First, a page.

Back to search

We all depend on the survival of bees

Bees and other pollinators, such as butterflies, bats and hummingbirds, are increasingly under threat from human activities.

Pollination is, however, a fundamental process for the survival of our ecosystems.

  • Nearly 90% of the world’s wild flowering plant species depend, entirely, or at least in part, on animal pollination,
  • along with more than 75% of the world’s food crops and
  • 35% of global agricultural land. Not only do pollinators contribute directly to food security, but they are key to conserving biodiversity.

To raise awareness of the importance of pollinators, the threats they face and their contribution to sustainable development, the UN designated 20 May as World Bee Day.

Bee engaged!

The recent COVID-19 pandemic has had an undeniable impact on the beekeeping sector affecting the production, the market and as a consequence, the livelihoods of beekeepers.

This year, World Bee Day will therefore focus on bee production and good practices adopted by beekeepers to support their livelihoods and deliver good quality products.

To mark the Day, a virtual event - under the theme "Bee Engaged" - will highlight the importance of traditional knowledge related to beekeeping, the use of bee-derived products and services, and their importance in achieving the SDGs. Join us on 20 May from 12.00 pm to 1.30 pm (CET) by visiting our dedicated page. (Source  originally published)

We need to act now

Bees are under threat. Present species extinction rates are 100 to 1,000 times higher than normal due to human impacts. Close to 35 percent of invertebrate pollinators, particularly bees and butterflies, and about 17 percent of vertebrate pollinators, such as bats, face extinction globally.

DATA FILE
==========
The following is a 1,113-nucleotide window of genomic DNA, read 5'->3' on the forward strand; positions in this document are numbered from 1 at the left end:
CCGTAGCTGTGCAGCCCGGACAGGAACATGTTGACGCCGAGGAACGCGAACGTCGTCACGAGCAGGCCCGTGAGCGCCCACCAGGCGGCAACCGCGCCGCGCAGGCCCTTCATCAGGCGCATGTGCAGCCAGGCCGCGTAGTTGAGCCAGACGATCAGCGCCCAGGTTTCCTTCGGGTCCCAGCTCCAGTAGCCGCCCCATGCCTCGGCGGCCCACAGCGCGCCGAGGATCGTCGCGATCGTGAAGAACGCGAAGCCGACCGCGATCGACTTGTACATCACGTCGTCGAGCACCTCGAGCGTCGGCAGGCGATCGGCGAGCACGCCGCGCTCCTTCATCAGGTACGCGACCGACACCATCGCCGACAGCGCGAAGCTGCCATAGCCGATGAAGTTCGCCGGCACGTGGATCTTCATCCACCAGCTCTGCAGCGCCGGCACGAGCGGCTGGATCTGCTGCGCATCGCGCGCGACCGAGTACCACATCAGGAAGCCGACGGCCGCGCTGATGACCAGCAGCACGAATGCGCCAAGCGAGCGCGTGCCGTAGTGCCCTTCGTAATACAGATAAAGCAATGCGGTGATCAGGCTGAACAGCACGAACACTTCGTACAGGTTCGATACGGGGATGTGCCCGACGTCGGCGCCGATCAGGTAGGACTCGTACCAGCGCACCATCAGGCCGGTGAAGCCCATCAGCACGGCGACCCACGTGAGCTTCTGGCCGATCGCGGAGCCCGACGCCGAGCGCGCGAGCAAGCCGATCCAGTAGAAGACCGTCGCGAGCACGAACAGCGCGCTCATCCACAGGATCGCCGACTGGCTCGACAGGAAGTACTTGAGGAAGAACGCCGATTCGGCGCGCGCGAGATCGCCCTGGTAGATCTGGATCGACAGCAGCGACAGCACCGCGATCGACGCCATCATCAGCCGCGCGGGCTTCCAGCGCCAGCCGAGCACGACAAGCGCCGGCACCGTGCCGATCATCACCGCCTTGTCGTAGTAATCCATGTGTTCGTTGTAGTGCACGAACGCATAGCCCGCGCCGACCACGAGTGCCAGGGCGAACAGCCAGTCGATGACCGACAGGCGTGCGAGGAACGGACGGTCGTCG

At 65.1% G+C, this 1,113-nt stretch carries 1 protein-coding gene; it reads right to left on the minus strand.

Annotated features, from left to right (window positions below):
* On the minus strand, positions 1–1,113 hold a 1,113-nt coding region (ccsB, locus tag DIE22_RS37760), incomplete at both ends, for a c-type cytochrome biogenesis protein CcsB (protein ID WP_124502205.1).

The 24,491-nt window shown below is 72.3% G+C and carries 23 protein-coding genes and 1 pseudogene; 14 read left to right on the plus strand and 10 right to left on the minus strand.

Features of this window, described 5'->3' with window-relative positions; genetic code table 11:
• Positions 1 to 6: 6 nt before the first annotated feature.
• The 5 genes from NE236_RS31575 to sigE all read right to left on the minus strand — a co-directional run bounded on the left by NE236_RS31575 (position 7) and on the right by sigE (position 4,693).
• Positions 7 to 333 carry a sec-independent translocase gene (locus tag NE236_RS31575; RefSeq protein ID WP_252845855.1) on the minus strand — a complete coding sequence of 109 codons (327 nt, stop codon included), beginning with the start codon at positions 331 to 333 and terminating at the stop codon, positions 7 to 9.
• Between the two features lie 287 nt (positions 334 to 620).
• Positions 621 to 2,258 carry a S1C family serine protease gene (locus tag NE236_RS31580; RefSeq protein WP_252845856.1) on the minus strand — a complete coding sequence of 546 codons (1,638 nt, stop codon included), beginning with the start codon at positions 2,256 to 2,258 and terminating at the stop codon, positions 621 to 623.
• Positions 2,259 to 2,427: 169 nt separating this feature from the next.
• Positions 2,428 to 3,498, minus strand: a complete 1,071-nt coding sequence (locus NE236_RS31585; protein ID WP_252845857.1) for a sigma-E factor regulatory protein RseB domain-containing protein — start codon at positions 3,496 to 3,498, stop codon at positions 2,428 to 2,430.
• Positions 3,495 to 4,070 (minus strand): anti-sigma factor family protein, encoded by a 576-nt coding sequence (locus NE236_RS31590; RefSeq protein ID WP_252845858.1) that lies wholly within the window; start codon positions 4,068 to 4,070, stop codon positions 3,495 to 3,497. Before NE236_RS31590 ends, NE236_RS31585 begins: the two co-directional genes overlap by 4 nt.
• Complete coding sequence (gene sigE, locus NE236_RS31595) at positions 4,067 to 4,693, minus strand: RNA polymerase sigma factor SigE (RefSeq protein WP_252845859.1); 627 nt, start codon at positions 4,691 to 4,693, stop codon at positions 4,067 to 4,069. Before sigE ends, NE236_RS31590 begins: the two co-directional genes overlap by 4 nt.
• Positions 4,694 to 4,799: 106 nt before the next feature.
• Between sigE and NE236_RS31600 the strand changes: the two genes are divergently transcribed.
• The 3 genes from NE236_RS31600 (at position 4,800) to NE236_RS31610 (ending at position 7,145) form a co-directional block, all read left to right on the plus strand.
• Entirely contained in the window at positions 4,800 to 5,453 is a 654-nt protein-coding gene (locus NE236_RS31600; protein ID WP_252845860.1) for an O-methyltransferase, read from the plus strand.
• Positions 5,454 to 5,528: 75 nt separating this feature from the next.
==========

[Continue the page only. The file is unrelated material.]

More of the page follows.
If this trend continues, nutritious crops, such as fruits, nuts and many vegetable crops will be substituted increasingly by staple crops like rice, corn and potatoes, eventually resulting in an imbalanced diet.

Intensive farming practices, land-use change, mono-cropping, pesticides and higher temperatures associated with climate change all pose problems for bee populations and, by extension, the quality of food we grow.  (Source  originally published)

Did you know:

  • Bees pollinate a third of what we eat and play a vital role in sustaining the planet’s ecosystems.
  • Some 84% of the crops grown for human consumption need bees or other insects to pollinate them to increase their yields and quality.
  • Bee pollination not only results in a higher number of fruits, berries or seeds, it may also give a better quality of produce. 
  • In agro-ecosystems, pollinators are essential for orchard, horticultural and forage production, as well as the production of seed for many root and fibre crops.
  • Pollinators such as bees, birds and bats affect 35 percent of the world's crop production, increasing outputs of 87 of the leading food crops worldwide, plus many plant-derived medicines.
  • It has been estimated that at least 20 genera of animals other than honeybees provide pollination services to the world's most important crops.
  • For human nutrition, the benefits of pollination include not just abundance of fruits, nuts and seeds, but also their variety and quality; the contribution of animal-pollinated foodstuffs to human nutritional diversity, vitamin sufficiency and food quality is substantial.

Crops produce optimally with a suite of pollinators possibly including, but not limited to, managed honeybees.  A diverse assemblage of pollinators, with different traits and responses to ambient conditions, is one of the best ways of minimizing risks due to climatic change.  The "insurance" provided by a diversity of pollinators ensures that there are effective pollinators not just for current conditions, but for future conditions as well. Resilience can be built in agroecoystems through biodiversity.  (Source)

Further reading :

bees